It takes a lot of commitment to make a marriage between a modern ceremonial magician and a chaos witch work, but when a malevolent entity takes up residence in Rhys and Moira’s home, their love will be pushed to the limits. Brewing up a solution is easier said than done when your magical styles are polar opposites; throw a psychic ex and a secret society in the mix, and things are bound to get messy.
This diverse paranormal romance novella is perfect for fans of The Raven Cycle and The Haunting of Hill House!
“Like a lovingly-prepared home-cooked meal, Odd Spirits compels its reader to both devour and savor…Gibson’s background as a poet allows her to deftly create richly-drawn little moments.” –Rouges Portal
Gothic genres are squarely situated in their geographic locations, so the best way to get a feel for a Gothic genre is to get a feel for the land. If taking a trip to the bayou or Piedmont is prohibitive, read the greats. I recommend Flannery O’Connor’s entire body of work, the Anne Rice novels set in New Orleans, and Faulkner’s “A Rose for Emily”. You can also check out My Blood on the Scrarecrow Southen Gothic inspo tag.
As far as craft advice goes, avoid dialect. Dialect is phonetically rendering words the way they may sound in an accent (nuthin’, wassat, sho’nuf) and it tends to be distracting to the reader and insulting to the speakers of the accent you are invoking. You can invoke an accent through word choice and placement instead (see my use of vernacular terms like “best believe” in the prompts below) and the best way to learn these turns-of-phrase is to listen to native speakers
Similarly, steer clear of tropes that have now crossed the threshold into hurtful stereotype such as the ignorant redneck, “magical negro”, Jezebel, mammy, or in-bred mountain family, unless you have a very good reason. Odds are, unless its intelligent subversion, your reason is not good enough.
I still feel like my Southern Gothic writing is bit of a caricature in many ways, because the first breath I took wasn’t muggy and magnolia-sweet, but after a decade of my formative years spent in the mountains of western North Carolina, I’ve got an inkling. Here are some jumping off points for you:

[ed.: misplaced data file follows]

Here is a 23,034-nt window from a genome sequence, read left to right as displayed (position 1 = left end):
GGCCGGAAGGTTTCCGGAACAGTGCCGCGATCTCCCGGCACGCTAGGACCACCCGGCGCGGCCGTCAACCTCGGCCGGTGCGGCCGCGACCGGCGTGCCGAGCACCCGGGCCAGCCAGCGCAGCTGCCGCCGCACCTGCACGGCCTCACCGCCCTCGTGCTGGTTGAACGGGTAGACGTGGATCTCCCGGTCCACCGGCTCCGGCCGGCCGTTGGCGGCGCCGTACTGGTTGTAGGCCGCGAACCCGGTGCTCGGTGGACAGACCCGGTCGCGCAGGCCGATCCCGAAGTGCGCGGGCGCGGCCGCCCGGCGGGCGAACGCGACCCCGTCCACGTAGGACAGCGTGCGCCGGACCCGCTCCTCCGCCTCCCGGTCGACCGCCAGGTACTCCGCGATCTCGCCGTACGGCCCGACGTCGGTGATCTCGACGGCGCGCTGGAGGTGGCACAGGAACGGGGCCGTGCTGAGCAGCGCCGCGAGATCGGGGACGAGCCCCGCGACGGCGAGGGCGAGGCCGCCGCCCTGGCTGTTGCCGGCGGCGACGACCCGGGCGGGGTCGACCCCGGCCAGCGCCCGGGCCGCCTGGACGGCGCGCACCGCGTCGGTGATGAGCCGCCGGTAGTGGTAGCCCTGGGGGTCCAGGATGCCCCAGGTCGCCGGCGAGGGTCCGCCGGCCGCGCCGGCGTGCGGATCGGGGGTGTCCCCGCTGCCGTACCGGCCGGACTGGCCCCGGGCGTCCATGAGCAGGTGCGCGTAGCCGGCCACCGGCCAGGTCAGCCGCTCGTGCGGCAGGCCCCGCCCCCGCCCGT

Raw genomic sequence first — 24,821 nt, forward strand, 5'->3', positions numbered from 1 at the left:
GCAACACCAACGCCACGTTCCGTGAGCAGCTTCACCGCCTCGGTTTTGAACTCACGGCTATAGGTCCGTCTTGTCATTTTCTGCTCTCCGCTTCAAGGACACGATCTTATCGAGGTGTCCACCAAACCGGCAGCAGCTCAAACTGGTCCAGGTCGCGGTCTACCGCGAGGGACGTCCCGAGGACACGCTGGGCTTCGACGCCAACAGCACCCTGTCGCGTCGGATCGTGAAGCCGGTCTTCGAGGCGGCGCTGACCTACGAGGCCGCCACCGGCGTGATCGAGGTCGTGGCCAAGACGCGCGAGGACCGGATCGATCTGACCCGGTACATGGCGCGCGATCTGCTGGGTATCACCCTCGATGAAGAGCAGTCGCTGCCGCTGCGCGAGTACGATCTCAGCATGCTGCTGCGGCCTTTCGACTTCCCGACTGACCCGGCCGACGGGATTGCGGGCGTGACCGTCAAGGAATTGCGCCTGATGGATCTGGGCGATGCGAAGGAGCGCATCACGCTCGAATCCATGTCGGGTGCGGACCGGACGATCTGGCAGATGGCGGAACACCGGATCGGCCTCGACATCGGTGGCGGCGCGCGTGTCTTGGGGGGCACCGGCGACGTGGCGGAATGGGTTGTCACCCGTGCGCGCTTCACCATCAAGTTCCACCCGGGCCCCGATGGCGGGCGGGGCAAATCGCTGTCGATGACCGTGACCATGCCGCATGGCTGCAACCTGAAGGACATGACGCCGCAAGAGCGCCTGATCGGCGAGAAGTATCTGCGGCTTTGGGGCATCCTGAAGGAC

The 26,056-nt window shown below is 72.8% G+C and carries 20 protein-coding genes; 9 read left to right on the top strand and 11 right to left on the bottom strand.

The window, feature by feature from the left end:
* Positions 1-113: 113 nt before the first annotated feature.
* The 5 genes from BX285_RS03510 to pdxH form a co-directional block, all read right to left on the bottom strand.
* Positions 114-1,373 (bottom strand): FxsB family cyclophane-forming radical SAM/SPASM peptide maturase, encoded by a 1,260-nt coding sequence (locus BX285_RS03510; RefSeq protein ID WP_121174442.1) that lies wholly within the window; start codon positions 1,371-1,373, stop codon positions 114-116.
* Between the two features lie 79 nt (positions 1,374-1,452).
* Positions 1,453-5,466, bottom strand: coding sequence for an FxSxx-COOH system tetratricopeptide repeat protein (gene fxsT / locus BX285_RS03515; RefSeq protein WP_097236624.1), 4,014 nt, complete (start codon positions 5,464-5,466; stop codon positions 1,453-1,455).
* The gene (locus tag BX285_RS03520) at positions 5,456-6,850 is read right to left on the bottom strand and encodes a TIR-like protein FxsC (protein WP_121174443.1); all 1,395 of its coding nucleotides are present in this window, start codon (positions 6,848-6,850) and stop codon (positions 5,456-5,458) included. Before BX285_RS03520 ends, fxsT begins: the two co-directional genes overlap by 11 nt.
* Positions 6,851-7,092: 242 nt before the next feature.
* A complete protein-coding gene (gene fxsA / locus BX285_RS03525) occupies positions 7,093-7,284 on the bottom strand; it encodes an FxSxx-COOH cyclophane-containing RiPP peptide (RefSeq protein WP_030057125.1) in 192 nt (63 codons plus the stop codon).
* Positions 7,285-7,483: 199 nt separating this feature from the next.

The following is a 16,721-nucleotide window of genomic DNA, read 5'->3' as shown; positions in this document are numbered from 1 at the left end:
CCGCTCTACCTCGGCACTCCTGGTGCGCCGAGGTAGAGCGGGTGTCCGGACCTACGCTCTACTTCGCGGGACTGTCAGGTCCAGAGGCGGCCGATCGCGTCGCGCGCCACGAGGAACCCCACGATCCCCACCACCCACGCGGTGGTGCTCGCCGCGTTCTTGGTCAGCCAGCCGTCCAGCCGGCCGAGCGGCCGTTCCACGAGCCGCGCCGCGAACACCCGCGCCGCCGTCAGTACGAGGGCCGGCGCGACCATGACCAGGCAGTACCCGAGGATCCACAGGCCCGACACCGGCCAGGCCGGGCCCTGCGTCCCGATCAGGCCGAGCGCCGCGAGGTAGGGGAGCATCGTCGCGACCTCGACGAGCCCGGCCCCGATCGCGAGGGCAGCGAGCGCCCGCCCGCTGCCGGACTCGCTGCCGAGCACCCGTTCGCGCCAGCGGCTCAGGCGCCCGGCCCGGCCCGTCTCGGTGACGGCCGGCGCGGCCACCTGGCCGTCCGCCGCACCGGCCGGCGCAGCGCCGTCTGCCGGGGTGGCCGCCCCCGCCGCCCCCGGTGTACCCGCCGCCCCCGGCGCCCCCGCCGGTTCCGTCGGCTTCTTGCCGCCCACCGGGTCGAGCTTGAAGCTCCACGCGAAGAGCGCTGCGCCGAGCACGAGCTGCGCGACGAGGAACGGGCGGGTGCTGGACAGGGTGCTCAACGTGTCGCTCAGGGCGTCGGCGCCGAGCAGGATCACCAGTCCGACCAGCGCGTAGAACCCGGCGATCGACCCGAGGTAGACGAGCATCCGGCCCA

If you don’t leave this town by nineteen years old, you won’t leave at all. If you try, you’ll find all roads lead back to your now-abandoned high school.
You can do all the brutalizing, cheating, and bloodletting you want inside this house, but God help you if the neighbors hear about it.
The forest takes a couple of human sacrifices a year, lost hikers or fresh graduates who had a little bit too much to drink at the homecoming party. It’s simply the way of things.
The cicadas do the screaming for every neglected child, battered wife, and dispossessed son who can’t shout for themselves.
Everyone sees the sinful things their neighbors drag across their backyards in the middle of the night. They just have the good sense not to go around letting on that they know about it.
Heredity is horrifying. You wouldn’t believe the kinds of things you can inherit.
You’d better not break the heart of the wrong local girl, because there’s a good chance she’s got a granny witch living up in one of the hollers who’ll stick your name in a mason jar with some piss and pins and make your life a living hell.
If you cut the magnolia trees, they’ll bleed red as you or me.
It’s not a matter of if the preacher man has seen the devil, it’s a question of whether or not he greeted him as an old friend.
When you finally meet Jesus, you best believe he’s going to be carrying a list of crimes for you to answer for.
Title:Ask Baba Yaga by Taisia Kitaiskaia Genre: Poetry/Self Help Rating: ★★★ (3/5)
Ask Baba Yaga imagines what it may be like if Baba Yaga, a fearsome and ancient witch from Slavic folklore, got hold of a typewriter and started cryptically answering the pleas for advice piling up on her doorstep. Existential crises, career crossroads, and love woes alike are stabbed at with incisive prose-poem responses juxtaposed with illustrations in stark colors. Sometimes the responses as earthy and pragmatic, other times they are macabre parables; oftentimes they are inscrutable recipes the reader is not yet wise enough to understand.
As an ambitious young woman navigating the briers of a mid-life crises and the tangled road of true love, I’m pretty sure I am Ask Baba Yaga’s target audience. I often felt like I had survived a number of strange woodland trials and had been granted a single boon by Kitaiskaia’s prickly personae, who hacks away at the weeds of mundane life with strange misspellings and turns of phrase. Some of the questions and metaphors felt repetitive by the end of the book, which ran a little long for my tastes in poetry. It’s also possible that older readers might find Baba Yaga’s advice more suitable for a younger set who are still being battered about by self-doubt and new love, but I think that people from all walks of life can glean a little wisdom, and maybe a few spells, from between the pages of Kitaiskaia’s book.